Lost cat? The licence fee you will have to pay to leaflet your neighbours

Daily Mail
30.06.2011
By Daily Mail Reporter

Ever since the great printing revolution of the 15th century, leaflets have played a central role in Britain’s social, political and cultural life.

From lost cat appeals through to pesky pizza takeaway menus, we are sent dozens of flyers each year.

But killjoy councils across the country are using draconian legislation to force people to buy licences.

Oxford University students were apparently told they would have to buy a licence to leaflet each other.

The Manifesto Club claims thousands of small-scale organisations, like Women’s Institutes, comedy clubs, student societies and political campaigners - are being affected and their ‘civic freedoms’ infringed as they cannot afford the expensive licences.

For example, it costs £350 to hand out leaflets on a Saturday in Basildon - while Wolverhampton charges £262 per distributor.

Liz Day, head of Sawbridgeworth Women’s Institute in Hertfordshire had been threatened with an £80 fine for handing out flyers to an arts exhibition, the Guardian said.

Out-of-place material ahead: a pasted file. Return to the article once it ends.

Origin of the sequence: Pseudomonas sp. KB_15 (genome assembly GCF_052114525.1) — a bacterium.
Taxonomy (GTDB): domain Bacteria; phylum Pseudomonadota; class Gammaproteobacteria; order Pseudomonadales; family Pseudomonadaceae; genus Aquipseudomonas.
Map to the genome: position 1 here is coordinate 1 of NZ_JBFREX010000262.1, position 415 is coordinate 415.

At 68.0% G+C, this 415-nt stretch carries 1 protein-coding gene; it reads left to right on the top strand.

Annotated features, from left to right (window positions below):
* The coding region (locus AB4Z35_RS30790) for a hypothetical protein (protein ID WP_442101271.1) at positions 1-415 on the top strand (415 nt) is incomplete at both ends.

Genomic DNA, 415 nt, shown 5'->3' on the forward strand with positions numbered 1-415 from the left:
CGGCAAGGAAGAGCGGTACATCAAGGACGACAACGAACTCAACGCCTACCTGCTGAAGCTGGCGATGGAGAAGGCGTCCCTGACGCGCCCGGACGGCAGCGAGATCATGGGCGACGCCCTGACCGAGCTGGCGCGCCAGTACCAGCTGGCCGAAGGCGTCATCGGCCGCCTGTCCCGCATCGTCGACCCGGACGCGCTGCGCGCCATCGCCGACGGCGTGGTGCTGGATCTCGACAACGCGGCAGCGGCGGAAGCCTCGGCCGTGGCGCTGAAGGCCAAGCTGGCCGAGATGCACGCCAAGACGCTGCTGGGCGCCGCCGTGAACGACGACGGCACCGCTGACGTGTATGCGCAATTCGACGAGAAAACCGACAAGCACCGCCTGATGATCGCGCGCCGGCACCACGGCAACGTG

The exhibition raises money for charity and is held every year.

Liz Day said: ‘Last year we were accosted by a very officious council employee and said that he only let us off the fine because he was in a “good mood.”‘

Director of the Manifesto Club Josie Appleton said: ‘It’s shocking that a taken-for-granted freedom has been overturned in five years.

‘Councils claim they are tackling litter but these rules mainly affect local groups who leaflet on a small scale.

‘Big businesses can afford the licence fees; it is the small theatre or music night that is squeezed out of public space.

We call for an urgent review of these council powers - and a more liberal approach that recognises leafleting as a key civic freedom.’

The club’s report, Leafleting: A Liberty Lost? said 45 local authorities in England insist people have to buy a licence to hand out leaflets.

Some have banned people from distributing the leaflets altogether.

It reveals many groups are protesting for their right to hand out publicity material, including a jazz club in Newcastle, comedy clubs in central London and the organisers of Leicester Comedy Festival.

Local rules meant the team organising the festival was asked to pay £5,200 per day to hand out leaflets, the report says.

The report states: ‘Leafleting is a key civic freedom and a fundamental part of civic life.

‘The leaflet is hand-to-hand communication between citizens: a call for others to come to this event, support this campaign, or visit this fair.

‘The UK’s leafleting culture is currently severely restricted and in danger of being extinguished.’

Councils are using powers under the Clean Neighbourhoods and Environment Act 2005 to curb leafleting claiming flyers litter the streets.

Full article

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